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  • My house had rituals, and every morning of every school day began the same way. My dad would read my mom and I our horoscopes, following each Aquarian and Leo entry to the letter until he got about halfway through, where he would transition with a deadpan seriousness into wild, made up promises and premonitions for each of us.

    Then, on my way out the door, he always sent me off with the same advice: "Hey, learn some smart stuff." When I got home, he expected me to recount what I'd picked up that day. I got used to the idea that "smart stuff" came from the gutter as well as the classroom, so we talked about poems, love, politics, teaching, vulnerability, cruelty, history, memory, music, and writers in equal measure. We especially liked the places where these intersected, and we called that culture.

    He was so excited for me to move to Chicago, the city where he was born. I packed to move on a whim, and he insisted that simply deciding and doing is the only way we get around to doing things that scare us. He could barely walk by then, but he promised to talk me through the neighborhoods he remembered from his childhood and then let me correct his memory.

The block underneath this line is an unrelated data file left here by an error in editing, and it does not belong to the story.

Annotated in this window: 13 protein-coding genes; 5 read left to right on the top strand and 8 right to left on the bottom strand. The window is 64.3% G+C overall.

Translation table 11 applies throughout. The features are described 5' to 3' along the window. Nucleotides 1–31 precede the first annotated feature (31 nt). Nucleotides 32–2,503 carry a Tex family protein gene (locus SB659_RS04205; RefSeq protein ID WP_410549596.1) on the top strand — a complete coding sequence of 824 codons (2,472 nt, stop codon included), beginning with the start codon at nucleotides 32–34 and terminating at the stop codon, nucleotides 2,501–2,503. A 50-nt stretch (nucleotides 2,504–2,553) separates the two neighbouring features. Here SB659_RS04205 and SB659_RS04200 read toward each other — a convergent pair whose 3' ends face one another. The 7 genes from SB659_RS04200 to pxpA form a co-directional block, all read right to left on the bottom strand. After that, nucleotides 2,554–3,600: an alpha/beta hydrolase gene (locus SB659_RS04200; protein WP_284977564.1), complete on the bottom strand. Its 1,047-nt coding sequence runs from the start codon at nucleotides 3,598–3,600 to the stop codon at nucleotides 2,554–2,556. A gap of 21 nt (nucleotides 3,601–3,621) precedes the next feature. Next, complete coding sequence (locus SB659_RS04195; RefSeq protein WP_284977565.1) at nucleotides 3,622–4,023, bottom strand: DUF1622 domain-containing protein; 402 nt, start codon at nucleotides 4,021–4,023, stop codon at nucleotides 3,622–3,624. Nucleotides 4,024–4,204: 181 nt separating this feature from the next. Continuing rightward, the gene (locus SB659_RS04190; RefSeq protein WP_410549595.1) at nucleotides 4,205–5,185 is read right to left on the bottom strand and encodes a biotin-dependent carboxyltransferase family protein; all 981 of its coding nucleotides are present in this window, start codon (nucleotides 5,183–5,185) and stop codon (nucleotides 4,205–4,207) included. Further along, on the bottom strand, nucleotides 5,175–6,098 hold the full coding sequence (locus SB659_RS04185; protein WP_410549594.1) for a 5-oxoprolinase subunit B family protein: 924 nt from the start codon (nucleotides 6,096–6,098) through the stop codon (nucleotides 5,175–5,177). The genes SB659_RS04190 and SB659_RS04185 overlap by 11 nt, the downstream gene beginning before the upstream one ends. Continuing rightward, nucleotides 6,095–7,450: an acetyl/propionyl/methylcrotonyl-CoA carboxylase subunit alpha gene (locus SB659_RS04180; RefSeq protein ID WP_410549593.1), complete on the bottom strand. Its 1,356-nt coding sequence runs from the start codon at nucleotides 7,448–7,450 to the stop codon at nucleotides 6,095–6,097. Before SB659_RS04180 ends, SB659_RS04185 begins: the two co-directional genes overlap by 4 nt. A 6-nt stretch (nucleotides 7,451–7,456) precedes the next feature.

My mom was waiting in the car to take me to the airport, and my dad stood in the garage.

    "Baby, I have three pieces of advice for you. Don't go to any Polish funerals. Don't smoke any white rock opium." He held me as tightly as he could. "And learn some smart stuff."

    My dad is on the right in the picture above, with his brothers. He died December 9, five years ago. He was hilarious, a seeker, a latent adventurer of many concentric and interior lives. There is never enough time, even when we make a little time every day.
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